December 8, 2008
Mr. Tom Daschle
Secretary-designate, Health and Human Services
Transition Health Policy Team
Dear Mr. Daschle,
Physicians for a National Health Program respectfully requests an opportunity for one or more of our members to meet with your health policy team to make the case for the swift enactment of a single-payer national health insurance plan (as embodied in the U.S. National Health Insurance Act, H.R. 676, which currently has the support of over 90 member of Congress) on a medical, moral and economic basis.
Candidly, we are alarmed by some comments by members of the Senate and by the Obama transition team that suggest that the single-payer option is being excluded from consideration — is “off the table” — in the health reform debate. We believe single payer is not only the best solution, but the only effective solution to our health care crisis.
Single-payer health reform, sometimes characterized as an improved “Medicare for All,” is the only reform model that offers $400 billion in annual savings in administrative costs. It is the only approach that contains effective cost-containment provisions, such as bulk purchasing and global budgeting. Such economies would allow for expanding health coverage to everyone — with no co-pays or deductibles — with no overall increase in health care spending.
The single-payer model is the only fiscally prudent proposal available, an especially important consideration at a time of economic distress. By basing itself (and improving upon) Medicare, it presents itself as a uniquely American way of guaranteeing care to all who need it. Such an approach has repeatedly proven its effectiveness.
With a single-payer national health insurance program we can assure lifelong, high quality, comprehensive and affordable coverage for everyone. Such a program will lift the heavy burden of crushing medical expenses off the shoulders of our population, expenses that often lead to personal bankruptcy. And we can save lives: the Institute of Medicine estimates that more than 18,000 Americans die each year from lack of health insurance.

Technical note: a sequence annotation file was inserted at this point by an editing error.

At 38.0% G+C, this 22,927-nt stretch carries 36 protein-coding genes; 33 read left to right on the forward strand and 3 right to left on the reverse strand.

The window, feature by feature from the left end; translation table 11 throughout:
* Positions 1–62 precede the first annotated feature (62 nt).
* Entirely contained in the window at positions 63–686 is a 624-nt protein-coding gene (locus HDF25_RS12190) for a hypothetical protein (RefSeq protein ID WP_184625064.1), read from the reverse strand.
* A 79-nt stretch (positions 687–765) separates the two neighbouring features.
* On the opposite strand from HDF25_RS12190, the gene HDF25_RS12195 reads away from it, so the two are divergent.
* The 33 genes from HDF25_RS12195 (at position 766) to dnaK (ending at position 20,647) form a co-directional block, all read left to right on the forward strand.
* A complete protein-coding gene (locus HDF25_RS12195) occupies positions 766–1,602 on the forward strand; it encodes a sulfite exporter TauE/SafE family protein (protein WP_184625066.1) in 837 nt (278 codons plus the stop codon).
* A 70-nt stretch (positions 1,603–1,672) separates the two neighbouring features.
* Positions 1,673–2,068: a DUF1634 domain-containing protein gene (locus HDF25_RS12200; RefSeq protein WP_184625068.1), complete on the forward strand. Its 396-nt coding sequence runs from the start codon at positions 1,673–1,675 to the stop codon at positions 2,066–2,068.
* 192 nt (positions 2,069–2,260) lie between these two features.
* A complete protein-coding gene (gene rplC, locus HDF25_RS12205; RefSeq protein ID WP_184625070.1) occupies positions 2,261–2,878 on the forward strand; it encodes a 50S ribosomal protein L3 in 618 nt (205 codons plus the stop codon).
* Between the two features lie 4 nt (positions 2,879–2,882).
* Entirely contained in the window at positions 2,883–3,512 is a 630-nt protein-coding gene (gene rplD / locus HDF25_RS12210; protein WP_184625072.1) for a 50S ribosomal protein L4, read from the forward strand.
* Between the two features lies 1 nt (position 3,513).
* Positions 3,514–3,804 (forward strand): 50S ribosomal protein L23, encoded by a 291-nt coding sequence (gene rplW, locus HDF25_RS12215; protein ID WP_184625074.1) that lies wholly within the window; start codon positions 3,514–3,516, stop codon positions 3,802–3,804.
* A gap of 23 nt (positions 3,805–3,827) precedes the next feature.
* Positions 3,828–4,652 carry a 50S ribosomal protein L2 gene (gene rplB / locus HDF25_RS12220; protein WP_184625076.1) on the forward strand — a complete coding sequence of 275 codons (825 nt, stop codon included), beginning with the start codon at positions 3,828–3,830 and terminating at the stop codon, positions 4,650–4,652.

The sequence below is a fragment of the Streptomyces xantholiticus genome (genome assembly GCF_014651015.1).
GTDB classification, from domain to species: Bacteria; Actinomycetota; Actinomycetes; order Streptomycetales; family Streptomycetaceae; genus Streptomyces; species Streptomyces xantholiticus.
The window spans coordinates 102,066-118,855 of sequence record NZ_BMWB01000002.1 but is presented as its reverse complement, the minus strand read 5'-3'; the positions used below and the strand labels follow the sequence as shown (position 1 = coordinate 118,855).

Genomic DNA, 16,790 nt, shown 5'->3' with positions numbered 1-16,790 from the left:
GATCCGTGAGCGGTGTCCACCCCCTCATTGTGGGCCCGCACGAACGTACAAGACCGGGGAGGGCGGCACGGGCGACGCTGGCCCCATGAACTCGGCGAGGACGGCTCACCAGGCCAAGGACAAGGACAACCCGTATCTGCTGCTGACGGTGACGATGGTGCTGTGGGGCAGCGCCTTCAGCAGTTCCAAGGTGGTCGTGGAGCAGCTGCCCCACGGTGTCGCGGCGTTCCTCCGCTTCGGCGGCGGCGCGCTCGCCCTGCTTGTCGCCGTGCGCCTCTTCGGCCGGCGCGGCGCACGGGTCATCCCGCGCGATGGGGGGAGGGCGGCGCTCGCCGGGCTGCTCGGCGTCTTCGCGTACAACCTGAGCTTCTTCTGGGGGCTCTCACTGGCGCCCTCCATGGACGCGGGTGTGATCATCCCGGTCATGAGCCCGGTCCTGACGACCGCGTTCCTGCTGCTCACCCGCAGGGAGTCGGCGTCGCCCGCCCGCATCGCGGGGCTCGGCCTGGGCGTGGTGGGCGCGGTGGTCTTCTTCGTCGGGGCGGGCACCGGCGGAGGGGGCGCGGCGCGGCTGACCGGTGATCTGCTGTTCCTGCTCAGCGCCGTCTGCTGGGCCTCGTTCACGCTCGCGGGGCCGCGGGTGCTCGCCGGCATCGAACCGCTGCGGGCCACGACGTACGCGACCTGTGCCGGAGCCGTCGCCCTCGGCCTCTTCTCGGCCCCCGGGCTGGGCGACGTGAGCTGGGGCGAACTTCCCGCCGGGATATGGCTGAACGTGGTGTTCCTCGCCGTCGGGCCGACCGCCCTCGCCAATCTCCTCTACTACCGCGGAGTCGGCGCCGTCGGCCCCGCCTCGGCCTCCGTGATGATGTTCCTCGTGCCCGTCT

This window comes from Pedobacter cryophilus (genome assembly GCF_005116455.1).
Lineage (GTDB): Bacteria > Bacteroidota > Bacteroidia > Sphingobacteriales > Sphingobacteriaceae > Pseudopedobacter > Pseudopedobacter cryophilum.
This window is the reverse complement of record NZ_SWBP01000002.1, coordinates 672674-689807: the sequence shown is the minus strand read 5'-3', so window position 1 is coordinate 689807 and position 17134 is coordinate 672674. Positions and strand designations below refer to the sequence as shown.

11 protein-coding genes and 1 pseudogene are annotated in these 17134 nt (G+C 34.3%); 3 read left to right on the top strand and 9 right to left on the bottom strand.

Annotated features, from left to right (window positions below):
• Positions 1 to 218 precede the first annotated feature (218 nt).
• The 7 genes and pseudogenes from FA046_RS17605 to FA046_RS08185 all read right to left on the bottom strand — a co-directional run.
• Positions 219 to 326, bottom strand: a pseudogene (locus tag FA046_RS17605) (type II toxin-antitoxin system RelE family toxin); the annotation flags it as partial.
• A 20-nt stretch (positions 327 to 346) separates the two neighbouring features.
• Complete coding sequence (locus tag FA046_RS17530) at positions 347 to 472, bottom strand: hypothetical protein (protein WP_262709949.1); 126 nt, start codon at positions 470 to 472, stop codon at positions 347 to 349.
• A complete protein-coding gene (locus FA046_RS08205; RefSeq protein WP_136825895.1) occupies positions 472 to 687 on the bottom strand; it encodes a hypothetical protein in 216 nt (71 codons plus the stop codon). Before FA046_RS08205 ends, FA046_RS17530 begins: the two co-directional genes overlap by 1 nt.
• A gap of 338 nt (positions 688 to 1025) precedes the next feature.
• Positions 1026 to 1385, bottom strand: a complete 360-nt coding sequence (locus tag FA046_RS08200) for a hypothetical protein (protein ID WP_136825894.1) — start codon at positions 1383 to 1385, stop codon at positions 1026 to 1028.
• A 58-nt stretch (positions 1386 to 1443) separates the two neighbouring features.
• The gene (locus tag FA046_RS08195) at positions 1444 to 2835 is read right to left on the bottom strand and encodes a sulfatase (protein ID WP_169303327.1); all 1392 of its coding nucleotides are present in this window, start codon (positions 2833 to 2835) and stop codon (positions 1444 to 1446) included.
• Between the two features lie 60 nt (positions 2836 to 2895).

The proposals made to date by Sen. Max Baucus (D-Mont.), like those associated with Sen. Edward Kennedy (D-Mass.) and President-elect Barack Obama, share the fatal flaw of preserving a central role for the investor-owned health insurance industry in a private-public financing mix. This approach simply won’t work, as numerous state-based experiments patterned after this model have shown. These plans always fail because they are unable to control costs.
In sum, from the standpoint of what benefits our patients, single payer is the health policy model that best reflects their needs and values.
Support for single payer is extensive. In a peer-reviewed statistical study in the Annals of Internal Medicine, 59 percent of U.S. physicians said they would support government action to establish national health insurance. In a recent Associated Press poll, 65 percent of the respondents said, “The United State should adopt a universal health insurance program in which everyone is covered under a program like Medicare that is run by the government and financed by taxes.”
In addition, over 480 labor organizations, including 39 state federations of the AFL-CIO, have endorsed single payer legislation, as have numerous professional associations, city and state governments, and religious denominations.
We therefore expect that single-payer proponents will be invited to testify before the Committee and we look forward to your affirmative response. You can telephone me at (312) 782-6006 or reach me via e-mail at email@example.com.
Quentin Young, MD, MACP
Physicians for a National Health Program
29 E. Madison St., Suite 600
Chicago, IL 60602